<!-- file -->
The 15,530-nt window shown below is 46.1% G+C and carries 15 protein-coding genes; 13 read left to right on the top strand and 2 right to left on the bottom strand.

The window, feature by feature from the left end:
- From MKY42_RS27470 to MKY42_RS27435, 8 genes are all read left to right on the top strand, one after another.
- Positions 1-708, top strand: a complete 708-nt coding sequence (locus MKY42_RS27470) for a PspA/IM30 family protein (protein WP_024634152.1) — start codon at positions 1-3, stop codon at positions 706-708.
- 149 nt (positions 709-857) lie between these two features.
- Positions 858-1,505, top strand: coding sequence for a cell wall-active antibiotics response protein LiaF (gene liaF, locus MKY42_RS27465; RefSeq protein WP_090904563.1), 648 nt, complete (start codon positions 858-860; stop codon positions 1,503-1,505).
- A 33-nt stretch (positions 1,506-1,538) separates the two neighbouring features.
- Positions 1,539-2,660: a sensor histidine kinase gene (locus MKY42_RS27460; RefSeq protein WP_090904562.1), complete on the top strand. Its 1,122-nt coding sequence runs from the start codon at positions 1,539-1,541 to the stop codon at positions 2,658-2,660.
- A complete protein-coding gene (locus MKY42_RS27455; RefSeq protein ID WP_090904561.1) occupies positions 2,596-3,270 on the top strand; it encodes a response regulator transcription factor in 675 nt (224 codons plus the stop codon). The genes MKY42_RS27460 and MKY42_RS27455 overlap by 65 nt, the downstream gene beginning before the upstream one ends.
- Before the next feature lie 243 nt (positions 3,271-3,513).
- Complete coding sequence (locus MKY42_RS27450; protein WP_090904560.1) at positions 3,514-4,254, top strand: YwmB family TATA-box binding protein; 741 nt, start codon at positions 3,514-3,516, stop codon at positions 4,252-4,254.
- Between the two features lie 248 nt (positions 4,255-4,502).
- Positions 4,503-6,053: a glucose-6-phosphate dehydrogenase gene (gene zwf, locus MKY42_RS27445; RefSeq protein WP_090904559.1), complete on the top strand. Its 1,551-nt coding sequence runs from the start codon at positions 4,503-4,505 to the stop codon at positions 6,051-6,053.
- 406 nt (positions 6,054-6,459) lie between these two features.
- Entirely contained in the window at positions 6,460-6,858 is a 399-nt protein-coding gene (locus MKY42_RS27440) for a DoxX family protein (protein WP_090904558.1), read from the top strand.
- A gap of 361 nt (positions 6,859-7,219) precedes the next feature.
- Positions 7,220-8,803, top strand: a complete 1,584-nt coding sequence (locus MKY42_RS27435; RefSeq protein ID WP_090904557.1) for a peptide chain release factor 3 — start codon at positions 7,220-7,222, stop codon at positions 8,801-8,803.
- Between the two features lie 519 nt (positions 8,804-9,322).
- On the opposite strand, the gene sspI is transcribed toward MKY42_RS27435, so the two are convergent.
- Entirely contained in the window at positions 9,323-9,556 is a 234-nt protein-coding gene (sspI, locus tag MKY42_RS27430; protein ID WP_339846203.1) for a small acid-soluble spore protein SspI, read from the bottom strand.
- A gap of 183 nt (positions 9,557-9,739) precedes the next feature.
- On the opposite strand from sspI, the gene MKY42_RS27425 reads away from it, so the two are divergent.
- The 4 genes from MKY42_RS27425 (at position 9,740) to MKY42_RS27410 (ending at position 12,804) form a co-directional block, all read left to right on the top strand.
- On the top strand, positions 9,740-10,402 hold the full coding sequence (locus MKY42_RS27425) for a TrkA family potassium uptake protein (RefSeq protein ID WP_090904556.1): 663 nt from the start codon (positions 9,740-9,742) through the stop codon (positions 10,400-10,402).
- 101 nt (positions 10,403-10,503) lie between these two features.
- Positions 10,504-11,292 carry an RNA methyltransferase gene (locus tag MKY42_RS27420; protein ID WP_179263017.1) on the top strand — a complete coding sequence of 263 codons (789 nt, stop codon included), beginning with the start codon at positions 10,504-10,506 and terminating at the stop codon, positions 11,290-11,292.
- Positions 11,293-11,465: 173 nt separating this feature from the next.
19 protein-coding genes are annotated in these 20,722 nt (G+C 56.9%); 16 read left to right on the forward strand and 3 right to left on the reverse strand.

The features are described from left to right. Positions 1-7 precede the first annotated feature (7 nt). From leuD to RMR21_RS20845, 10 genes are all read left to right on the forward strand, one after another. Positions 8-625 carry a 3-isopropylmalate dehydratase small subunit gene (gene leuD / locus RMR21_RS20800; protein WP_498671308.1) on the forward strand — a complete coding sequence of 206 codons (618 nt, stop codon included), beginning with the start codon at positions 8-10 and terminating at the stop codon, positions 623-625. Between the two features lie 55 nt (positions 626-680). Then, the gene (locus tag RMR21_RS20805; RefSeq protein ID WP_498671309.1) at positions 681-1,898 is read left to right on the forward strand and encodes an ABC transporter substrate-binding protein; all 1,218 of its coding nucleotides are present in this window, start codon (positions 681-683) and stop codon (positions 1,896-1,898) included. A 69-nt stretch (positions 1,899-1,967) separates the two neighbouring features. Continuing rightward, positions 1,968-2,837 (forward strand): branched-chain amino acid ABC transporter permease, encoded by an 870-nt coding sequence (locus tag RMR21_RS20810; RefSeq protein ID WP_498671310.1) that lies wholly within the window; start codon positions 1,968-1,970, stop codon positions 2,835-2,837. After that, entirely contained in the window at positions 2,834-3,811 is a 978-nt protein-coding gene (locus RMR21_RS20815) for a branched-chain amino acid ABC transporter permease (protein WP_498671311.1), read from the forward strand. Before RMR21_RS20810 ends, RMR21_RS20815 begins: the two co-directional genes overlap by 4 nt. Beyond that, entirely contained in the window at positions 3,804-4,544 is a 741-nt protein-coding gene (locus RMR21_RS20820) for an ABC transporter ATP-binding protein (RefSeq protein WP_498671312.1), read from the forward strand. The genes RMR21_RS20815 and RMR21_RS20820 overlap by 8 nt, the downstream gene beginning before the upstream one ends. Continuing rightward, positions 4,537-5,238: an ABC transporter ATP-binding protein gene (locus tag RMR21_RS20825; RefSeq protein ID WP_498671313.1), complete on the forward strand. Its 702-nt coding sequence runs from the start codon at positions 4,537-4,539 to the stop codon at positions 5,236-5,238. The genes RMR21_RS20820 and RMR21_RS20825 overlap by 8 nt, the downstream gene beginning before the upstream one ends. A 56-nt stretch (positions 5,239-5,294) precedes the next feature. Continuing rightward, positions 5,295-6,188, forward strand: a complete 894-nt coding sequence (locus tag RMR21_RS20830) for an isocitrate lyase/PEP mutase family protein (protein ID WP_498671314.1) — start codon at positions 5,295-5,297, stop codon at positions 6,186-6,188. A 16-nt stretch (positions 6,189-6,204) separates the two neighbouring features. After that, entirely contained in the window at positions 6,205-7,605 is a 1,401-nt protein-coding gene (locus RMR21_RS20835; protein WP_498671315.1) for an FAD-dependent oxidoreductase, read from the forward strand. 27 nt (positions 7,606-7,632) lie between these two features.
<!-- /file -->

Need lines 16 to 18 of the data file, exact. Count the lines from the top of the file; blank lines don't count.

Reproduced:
- A gap of 361 nt (positions 6,859-7,219) precedes the next feature.
- Positions 7,220-8,803, top strand: a complete 1,584-nt coding sequence (locus MKY42_RS27435; RefSeq protein ID WP_090904557.1) for a peptide chain release factor 3 — start codon at positions 7,220-7,222, stop codon at positions 8,801-8,803.
- Between the two features lie 519 nt (positions 8,804-9,322).